Cricket, Love & Easter

Three RICTAMETERS

Rictameter is a fixed-syllabic poetry form, similar to the Haiku and the Cinquain   ( Click here See my own cinquain in an earlier blog.  ).  The rictameter starts with a two-syllable word as the first line.  Then the line length in syllables is consecutively increased by two, i.e. 2, 4, 6, 8, 10.  Then down again, from 8, 6, 4, 2.   The final of the 9 lines is required to be the same two syllable word as in the opening line.

The format was created in the early 1990s by two cousins, Jason Wilkins and Richard Lunsford, for a poetry contest that was held as a weekly practice of their self-invented order, ‘The Brotherhood of the Amarantos Mystery’, which was apparently inspired by the Robin Williams film ‘Dead Poet’s Society’.

I have attempted three versions of this format below . . .


CRICKET

Cricket
Keep a straight bat
All that they throw at you
Face up to it with fortitude
Don’t be average be an all-rounder
And when it’s time to pull up stumps
Try to carry your bat
Don’t declare, that’s
Cricket.

LOVE

Love hurts
It burns the soul
From lust to jealousy
It does not let up from that pain
So put alongside with its times of bliss
The memories of anguished dread
When all seemed to be dead
All reason says
Love hurts.

crossEASTER

Absolve
The human race
Release them from their sins
Forgive them their indiscretions
Instead torment me on that cruel cross
That I might thus remind them all
That God our father loves
And all our sins
Absolves.

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Epidemiologically Speaking

coronavirus

Photo by CDC on Pexels.com


Epidemiologically Speaking


Epidemiological,

A word I do not use;
Yet now I hear it every day,
My hearing to abuse.


It’s about the study of risk factors

And microorganisms;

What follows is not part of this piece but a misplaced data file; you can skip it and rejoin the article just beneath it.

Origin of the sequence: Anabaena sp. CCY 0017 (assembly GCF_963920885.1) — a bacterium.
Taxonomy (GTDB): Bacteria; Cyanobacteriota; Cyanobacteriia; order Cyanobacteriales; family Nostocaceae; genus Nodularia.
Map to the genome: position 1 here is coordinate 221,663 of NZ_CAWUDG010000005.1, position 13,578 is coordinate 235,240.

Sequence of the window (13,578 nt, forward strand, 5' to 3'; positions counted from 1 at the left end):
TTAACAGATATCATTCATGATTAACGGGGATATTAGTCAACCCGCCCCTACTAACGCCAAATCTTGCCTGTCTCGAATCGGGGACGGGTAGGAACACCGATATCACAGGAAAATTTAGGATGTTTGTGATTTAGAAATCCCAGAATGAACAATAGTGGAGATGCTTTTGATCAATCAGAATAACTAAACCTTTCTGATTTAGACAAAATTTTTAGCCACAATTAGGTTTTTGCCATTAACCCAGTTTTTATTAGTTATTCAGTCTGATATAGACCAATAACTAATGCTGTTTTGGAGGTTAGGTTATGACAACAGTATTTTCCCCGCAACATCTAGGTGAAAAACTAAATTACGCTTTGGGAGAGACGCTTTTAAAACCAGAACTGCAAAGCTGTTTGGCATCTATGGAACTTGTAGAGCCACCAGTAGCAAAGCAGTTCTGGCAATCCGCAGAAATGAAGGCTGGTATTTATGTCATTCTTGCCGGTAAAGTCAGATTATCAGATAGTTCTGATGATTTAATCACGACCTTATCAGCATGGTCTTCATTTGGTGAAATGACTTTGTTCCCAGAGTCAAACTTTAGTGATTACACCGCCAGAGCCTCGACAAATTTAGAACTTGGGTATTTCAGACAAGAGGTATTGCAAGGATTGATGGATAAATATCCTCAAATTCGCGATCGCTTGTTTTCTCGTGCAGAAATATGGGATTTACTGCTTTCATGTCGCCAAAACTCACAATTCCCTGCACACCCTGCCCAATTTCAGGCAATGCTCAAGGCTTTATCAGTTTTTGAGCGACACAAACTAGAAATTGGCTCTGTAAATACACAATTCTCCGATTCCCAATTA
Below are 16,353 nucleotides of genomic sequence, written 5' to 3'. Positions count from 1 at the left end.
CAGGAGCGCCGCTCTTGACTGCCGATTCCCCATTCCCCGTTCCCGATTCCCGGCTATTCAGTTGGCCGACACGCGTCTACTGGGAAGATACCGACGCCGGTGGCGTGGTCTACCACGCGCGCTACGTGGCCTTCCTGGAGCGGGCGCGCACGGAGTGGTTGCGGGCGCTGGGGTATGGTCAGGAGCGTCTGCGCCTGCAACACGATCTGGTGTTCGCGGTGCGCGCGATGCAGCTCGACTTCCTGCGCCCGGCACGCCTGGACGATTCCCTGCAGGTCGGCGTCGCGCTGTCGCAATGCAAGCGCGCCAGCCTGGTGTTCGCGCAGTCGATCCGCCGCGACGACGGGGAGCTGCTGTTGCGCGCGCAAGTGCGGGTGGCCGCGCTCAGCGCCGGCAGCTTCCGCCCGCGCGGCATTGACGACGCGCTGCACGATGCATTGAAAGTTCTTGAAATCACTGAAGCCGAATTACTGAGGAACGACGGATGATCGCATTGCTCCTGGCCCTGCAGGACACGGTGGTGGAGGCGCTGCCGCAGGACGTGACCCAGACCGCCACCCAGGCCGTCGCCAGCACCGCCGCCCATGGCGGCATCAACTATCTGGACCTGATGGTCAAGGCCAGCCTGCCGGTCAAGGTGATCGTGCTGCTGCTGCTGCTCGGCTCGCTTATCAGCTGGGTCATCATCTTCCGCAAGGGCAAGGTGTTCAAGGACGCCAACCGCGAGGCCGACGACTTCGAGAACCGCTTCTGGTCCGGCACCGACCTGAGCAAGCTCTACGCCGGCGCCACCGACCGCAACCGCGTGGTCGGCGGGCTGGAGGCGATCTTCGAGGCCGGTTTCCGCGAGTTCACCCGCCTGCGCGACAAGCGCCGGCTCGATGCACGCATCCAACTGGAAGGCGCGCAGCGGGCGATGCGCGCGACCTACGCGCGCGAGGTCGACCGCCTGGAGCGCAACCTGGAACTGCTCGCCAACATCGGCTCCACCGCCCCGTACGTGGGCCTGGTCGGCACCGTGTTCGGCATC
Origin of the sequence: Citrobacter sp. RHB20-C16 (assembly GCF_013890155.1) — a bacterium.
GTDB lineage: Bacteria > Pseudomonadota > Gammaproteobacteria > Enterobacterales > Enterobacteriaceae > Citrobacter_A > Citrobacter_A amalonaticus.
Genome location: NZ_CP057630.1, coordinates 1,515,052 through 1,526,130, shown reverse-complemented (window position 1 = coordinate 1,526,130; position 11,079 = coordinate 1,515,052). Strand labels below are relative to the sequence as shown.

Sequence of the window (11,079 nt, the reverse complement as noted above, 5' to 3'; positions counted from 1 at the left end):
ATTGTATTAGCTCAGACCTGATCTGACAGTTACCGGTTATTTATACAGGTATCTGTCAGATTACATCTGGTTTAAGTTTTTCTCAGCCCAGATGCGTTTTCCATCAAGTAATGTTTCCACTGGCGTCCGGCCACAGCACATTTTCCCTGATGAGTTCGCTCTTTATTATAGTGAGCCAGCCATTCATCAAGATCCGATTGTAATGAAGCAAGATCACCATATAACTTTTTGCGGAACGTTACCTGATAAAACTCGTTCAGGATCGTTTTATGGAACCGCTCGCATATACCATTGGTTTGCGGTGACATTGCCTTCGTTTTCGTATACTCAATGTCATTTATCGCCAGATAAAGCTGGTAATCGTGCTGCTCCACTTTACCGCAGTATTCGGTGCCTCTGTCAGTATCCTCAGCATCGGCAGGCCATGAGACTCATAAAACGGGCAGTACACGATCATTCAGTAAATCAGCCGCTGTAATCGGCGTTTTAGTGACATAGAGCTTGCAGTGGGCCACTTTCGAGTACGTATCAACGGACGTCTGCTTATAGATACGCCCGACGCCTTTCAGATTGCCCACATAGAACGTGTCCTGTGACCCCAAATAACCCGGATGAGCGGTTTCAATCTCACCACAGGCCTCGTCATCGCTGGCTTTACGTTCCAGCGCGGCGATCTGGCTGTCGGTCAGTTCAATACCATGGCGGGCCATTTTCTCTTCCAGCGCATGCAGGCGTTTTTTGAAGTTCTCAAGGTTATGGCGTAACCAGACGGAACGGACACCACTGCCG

It’s not for me to understand
In this world of surrealisms.


Eight syllables do not with ease

Trip off my twisted tongue.
A word I’m very shy of, so,
For me it remains unsung.

 

Boris, he can say it,
And Mr Hancock too,
But if you really do not mind
I’ll leave it all to you.

 

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A Pi-Ku for Pi-Day

Pi rainbow colored circle

Tomorrow, 14th March, is Pi Day.  It has become an occasion for the annual celebration of the mathematical constant π (pi).  It is also the birthday of Albert Einstein in – actually in 1879.

Based on the Japanese POETIC FORM of the HAIKU, where the 3 lines have syllable counts of 5,7,5, a new poetic form has in recent years been designed of the PI-Ku.

In a Pi-Ku each line of the poem has, in sequence, the number of syllables in the never-ending number — pi   –  that mysterious mathematical relationship between a circle’s diameter and its circumference . . .

π  =  3.14159265 35897932384626433832795028841971693993751058 . . .

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In its basic form the Pi-ku will normally have just 3 lines – of 3, 1, and 4 syllables. However, as a development of this, it is possible to extend the number of lines with syllables following the Pi sequence, stopping wherever it is wished. To continue for ever would be a somewhat tedious exercise!

With a pi-ku, therefore, the first line has three syllables, the second line one syllable, and the third line has four syllables. Although without formal punctuation, each line should end in a terminal caesura which helps to retain the sense of the poem’s content. There is no specification on the subject matter.

For those interested, a web search for ‘Pi Day’ and/or ‘Pi-ku’ will give more ideas and examples.

I give two 9-line (3.14159265) attempts of my own at this exercise below . . .

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Consider
Think
Let us compose
Now
Some poetic lines
Ones which clearly convey their meaning
To all
Setting out the purpose
Of this exercise


 

Talk to me
Speak
In your own words
Now
I want to hear you
Spilling your everyday musings
To me
So that I may reflect
On what our love means

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